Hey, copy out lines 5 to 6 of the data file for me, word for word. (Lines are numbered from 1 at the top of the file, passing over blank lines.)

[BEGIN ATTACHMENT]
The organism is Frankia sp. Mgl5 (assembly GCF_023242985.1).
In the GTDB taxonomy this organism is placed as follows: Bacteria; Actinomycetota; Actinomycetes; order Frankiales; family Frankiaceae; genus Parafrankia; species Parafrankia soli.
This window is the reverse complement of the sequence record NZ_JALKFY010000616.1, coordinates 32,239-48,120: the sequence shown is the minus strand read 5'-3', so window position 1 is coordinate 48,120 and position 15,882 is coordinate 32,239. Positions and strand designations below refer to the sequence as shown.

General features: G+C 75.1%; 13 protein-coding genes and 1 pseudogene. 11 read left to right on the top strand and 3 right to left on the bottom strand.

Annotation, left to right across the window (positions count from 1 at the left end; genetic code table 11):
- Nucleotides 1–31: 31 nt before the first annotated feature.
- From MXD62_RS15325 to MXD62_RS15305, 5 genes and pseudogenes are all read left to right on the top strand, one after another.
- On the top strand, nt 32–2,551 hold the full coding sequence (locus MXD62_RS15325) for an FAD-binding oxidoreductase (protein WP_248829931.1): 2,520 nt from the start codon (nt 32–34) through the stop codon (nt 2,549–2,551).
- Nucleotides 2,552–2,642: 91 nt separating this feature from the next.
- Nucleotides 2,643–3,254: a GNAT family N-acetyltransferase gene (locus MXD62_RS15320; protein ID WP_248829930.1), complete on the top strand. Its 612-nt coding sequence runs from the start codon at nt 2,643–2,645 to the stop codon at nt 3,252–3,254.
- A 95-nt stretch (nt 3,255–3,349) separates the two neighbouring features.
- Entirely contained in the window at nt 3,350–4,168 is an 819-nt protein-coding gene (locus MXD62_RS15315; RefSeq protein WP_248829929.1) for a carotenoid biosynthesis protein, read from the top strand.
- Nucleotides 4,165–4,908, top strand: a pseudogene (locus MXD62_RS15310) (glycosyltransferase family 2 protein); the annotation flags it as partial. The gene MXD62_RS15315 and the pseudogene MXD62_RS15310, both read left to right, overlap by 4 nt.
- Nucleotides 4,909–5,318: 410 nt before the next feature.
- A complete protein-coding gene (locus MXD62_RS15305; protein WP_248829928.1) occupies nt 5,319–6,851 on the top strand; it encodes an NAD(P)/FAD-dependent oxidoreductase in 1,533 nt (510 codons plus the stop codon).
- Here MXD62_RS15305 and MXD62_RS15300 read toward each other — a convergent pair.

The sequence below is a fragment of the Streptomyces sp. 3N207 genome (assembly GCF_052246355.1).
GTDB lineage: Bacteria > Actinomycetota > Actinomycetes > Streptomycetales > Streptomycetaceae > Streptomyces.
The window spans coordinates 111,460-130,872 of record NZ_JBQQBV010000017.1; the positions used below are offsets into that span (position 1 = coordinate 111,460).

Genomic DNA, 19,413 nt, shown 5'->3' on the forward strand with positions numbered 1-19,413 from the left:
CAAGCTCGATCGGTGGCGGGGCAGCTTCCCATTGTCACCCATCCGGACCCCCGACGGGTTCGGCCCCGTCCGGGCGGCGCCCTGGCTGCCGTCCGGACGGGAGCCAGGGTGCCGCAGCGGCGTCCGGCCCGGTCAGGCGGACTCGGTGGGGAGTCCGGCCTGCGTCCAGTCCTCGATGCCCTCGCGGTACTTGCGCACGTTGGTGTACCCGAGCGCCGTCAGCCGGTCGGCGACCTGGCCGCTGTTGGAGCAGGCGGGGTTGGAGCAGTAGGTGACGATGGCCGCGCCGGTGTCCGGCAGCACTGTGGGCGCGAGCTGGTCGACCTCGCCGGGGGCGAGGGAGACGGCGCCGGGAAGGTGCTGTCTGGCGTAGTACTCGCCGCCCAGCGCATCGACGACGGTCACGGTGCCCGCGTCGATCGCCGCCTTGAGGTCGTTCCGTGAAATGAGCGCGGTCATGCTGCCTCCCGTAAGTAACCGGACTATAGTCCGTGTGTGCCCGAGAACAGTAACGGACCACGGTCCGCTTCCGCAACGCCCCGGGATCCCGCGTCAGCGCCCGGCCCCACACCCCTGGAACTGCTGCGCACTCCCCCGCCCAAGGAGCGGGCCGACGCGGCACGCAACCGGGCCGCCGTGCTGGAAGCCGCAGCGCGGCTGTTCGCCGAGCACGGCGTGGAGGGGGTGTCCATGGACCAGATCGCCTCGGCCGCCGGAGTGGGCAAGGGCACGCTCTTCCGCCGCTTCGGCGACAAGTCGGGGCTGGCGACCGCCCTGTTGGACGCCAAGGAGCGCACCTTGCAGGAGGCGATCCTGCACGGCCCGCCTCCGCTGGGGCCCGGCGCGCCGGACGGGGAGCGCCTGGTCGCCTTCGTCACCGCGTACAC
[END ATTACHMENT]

Annotation, left to right across the window (positions count from 1 at the left end; genetic code table 11):
- Nucleotides 1–31: 31 nt before the first annotated feature.